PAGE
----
This is the context in which the UK political and media establishment are attacking Jeremy Corbyn’s leadership and demeaning the membership who had the temerity to vote for him, securing the biggest electoral mandate of any Labour leader in British political history. It’s the possibility that Corbyn will break the iron-clad neoliberal consensus that scares the establishment the most. As Mike Sivier has shown, the significant role the media have played in undermining Corbyn’s leadership, as well as their failure to explicitly acknowledge the establishment coup against him, can be traced back until at least April.

But arguably, the plot to oust Corbyn began the moment he became leader after a hardcore group that included shadow chancellor Chris Leslie, shadow education secretary Tristram Hunt, shadow communities secretary Emma Reynolds and shadow defence secretary Vernon Coaker, all refused to serve under him. Others included shadow transport secretary Michael Dugher, shadow chief secretary to the Treasury Shabana Mahmood, shadow international development secretary Mary Creagh and shadow Cabinet Office minister Lucy Powell.

The corporate media also played their part in what has arguably been the most vitriolic and biased reportage ever witnessed against any British political figure in history. What Media Lens accurately described as a “panic-driven hysterical hate-fest right across the corporate media spectrum,” actually began during Corbyn’s campaign to become leader. As the media analysts noted at the time, “the full extent of media bias against Jeremy Corbyn can be gauged simply by comparing the tone and intensity of attacks on him as compared to those directed at the other three candidates: Andy Burnham, Yvette Cooper and Liz Kendall.”

The intensity of the media attacks on Corbyn increased after the election despite the fact that he secured ‘the largest mandate ever won by a party leader’. The focus of these attacks included what colour poppy Corbyn would wear, his refusal to sing the national anthem or whether he would wear a tie or do up his top button. All of this was granted national news headlines and incessant coverage. Not to be outdone, in October last year, the BBCs political editor Laura Kuenssberg featured in an almost comically biased, at times openly scornful, attack on Corbyn’s reasonable stance on nuclear weapons. The BBC then broadcast five senior Blairite Labour figures all opposing Corbyn without any opportunity for an alternative viewpoint.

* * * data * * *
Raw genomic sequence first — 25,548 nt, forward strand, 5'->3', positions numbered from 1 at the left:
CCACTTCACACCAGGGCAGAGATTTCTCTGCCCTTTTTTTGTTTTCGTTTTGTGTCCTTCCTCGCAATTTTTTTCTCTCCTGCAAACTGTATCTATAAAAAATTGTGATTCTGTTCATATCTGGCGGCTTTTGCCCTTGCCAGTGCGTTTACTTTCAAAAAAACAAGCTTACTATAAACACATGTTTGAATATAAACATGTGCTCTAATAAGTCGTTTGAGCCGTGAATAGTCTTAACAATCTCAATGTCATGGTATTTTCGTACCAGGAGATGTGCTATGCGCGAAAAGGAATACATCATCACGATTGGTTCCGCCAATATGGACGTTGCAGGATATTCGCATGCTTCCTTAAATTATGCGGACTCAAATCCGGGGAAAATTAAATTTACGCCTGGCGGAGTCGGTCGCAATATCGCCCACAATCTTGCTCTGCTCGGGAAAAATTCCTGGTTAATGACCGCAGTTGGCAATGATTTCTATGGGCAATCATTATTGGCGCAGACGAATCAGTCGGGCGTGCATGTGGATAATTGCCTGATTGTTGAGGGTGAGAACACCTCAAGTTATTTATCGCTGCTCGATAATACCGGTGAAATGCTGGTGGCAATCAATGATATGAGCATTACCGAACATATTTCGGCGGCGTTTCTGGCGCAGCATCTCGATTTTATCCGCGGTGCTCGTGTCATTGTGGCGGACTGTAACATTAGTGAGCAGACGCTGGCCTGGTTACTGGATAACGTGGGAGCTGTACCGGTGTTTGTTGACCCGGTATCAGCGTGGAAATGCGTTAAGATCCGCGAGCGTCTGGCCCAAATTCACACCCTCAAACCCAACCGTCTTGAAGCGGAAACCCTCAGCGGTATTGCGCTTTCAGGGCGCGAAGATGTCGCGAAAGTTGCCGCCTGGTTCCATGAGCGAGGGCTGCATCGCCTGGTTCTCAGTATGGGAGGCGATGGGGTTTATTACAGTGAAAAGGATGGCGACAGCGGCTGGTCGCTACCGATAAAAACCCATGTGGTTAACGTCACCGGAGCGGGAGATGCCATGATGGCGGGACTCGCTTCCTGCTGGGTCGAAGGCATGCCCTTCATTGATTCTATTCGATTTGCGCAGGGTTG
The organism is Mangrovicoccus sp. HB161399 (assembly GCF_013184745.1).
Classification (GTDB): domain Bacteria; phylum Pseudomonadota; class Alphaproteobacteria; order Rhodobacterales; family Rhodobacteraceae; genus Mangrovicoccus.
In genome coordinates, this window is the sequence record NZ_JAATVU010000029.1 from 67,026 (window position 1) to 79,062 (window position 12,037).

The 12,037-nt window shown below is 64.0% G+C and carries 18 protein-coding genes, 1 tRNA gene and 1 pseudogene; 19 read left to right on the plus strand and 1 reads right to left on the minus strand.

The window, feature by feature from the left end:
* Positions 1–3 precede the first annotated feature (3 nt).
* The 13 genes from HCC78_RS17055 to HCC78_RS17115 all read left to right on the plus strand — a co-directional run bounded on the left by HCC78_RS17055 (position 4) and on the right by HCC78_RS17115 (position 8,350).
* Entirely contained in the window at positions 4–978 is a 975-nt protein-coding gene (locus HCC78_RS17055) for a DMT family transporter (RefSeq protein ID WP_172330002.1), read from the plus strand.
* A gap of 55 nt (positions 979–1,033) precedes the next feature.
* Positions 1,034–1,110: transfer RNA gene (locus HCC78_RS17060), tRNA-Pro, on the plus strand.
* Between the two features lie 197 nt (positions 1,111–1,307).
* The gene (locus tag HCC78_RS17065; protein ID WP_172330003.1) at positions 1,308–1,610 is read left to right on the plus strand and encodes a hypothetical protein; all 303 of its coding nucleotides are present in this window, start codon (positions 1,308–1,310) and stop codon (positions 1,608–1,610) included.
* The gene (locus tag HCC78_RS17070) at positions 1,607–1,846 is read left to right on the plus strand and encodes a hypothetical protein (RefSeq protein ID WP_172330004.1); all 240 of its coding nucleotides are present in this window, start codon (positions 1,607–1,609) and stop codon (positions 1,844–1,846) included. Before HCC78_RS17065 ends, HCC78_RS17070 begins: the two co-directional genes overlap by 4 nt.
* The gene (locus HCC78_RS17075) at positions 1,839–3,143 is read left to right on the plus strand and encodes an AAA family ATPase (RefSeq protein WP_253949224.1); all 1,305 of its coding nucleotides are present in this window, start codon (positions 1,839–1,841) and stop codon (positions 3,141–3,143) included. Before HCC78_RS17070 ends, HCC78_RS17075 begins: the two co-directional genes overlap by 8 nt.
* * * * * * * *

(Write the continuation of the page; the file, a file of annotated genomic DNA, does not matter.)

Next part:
Kuenssberg followed up this hatchet-job three months later when she helped to orchestrate the live resignation of Labour shadow foreign minister Stephen Doughty on the BBC2 Daily Politics show as a pre-requisite to accusing Corbyn’s team of ‘unpleasant operations’ and ‘lies’. Then came the April 12 Telegraph article – a non-story about Corbyn’s state-funded salary and pension.

Allied to all this, have been the attempts by the Blairite Friends of Israel rump within the Parliamentary Labour Party (PLP) to topple Corbyn using the specter of antisemitism as a weapon with which to achieve it. Arguably, among the most comprehensive analyses of the McCarthy-style witch-hunts undertaken so far has been by Tony Greenstein (who remains at the forefront of moves to combat genuine cases of antisemitism on the fringes of the Palestine solidarity movement) in addition to the brilliant investigative work of journalist Asa Winstanley.

In an excellent piece published by the Electronic Intifada (April 28, 2016), Winstanley outlined the links between right-wing, anti-Corbyn and pro-Israel forces within the Labour party. He meticulously showed how this lobby manufactured an ‘antisemitism crisis’, pinpointing the individuals involved, the tactics and dirty tricks used and the connections to powerful individuals whose ties lead to pro-Israel groups both in London and Israel.